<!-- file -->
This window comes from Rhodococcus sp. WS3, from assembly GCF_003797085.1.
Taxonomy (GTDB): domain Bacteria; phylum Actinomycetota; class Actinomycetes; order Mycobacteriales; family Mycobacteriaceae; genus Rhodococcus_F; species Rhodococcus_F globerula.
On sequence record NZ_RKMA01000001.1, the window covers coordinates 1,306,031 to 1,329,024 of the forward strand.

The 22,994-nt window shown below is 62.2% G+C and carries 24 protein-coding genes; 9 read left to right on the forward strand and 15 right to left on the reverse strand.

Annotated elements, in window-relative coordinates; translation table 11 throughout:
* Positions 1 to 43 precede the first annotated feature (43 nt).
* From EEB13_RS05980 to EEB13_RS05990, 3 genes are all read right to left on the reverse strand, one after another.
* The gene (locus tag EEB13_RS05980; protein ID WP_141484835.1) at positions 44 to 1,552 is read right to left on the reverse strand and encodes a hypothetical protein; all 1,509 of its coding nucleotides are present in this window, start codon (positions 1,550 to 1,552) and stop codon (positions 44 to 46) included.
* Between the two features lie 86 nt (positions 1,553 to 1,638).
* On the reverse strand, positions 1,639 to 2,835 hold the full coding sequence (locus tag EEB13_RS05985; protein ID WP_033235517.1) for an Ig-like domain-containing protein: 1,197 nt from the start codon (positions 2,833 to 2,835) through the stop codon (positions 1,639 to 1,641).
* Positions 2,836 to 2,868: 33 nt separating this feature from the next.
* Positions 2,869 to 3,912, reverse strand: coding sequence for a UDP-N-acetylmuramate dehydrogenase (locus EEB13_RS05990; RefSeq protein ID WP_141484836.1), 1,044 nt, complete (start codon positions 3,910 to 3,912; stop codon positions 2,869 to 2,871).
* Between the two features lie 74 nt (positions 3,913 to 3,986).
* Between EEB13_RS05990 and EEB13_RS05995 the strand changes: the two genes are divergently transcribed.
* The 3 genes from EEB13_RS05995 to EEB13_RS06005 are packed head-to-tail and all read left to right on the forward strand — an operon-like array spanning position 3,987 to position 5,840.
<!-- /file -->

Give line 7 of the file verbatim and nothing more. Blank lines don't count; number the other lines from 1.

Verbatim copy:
* From EEB13_RS05980 to EEB13_RS05990, 3 genes are all read right to left on the reverse strand, one after another.